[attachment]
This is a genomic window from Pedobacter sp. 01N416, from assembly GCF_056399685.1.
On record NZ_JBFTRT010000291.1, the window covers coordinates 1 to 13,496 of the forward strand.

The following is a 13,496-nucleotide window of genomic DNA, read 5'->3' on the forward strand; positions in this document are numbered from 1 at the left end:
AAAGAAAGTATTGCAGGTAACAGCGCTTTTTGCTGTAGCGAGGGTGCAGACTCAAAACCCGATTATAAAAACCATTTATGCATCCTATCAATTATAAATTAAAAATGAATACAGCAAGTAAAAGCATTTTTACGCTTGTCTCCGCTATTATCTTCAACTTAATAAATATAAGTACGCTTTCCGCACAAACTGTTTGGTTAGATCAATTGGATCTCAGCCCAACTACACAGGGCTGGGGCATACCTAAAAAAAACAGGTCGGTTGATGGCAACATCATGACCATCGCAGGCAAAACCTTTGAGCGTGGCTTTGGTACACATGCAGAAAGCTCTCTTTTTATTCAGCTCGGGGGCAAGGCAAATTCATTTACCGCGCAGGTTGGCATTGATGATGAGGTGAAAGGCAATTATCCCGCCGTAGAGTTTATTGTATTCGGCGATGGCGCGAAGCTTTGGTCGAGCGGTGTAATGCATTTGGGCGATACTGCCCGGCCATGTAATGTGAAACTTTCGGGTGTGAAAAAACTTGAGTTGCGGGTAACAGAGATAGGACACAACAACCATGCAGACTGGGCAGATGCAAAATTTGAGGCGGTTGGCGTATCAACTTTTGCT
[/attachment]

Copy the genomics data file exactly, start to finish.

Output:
This is a genomic window from Pedobacter sp. 01N416, from assembly GCF_056399685.1.
On record NZ_JBFTRT010000291.1, the window covers coordinates 1 to 13,496 of the forward strand.

The following is a 13,496-nucleotide window of genomic DNA, read 5'->3' on the forward strand; positions in this document are numbered from 1 at the left end:
AAAGAAAGTATTGCAGGTAACAGCGCTTTTTGCTGTAGCGAGGGTGCAGACTCAAAACCCGATTATAAAAACCATTTATGCATCCTATCAATTATAAATTAAAAATGAATACAGCAAGTAAAAGCATTTTTACGCTTGTCTCCGCTATTATCTTCAACTTAATAAATATAAGTACGCTTTCCGCACAAACTGTTTGGTTAGATCAATTGGATCTCAGCCCAACTACACAGGGCTGGGGCATACCTAAAAAAAACAGGTCGGTTGATGGCAACATCATGACCATCGCAGGCAAAACCTTTGAGCGTGGCTTTGGTACACATGCAGAAAGCTCTCTTTTTATTCAGCTCGGGGGCAAGGCAAATTCATTTACCGCGCAGGTTGGCATTGATGATGAGGTGAAAGGCAATTATCCCGCCGTAGAGTTTATTGTATTCGGCGATGGCGCGAAGCTTTGGTCGAGCGGTGTAATGCATTTGGGCGATACTGCCCGGCCATGTAATGTGAAACTTTCGGGTGTGAAAAAACTTGAGTTGCGGGTAACAGAGATAGGACACAACAACCATGCAGACTGGGCAGATGCAAAATTTGAGGCGGTTGGCGTATCAACTTTTGCT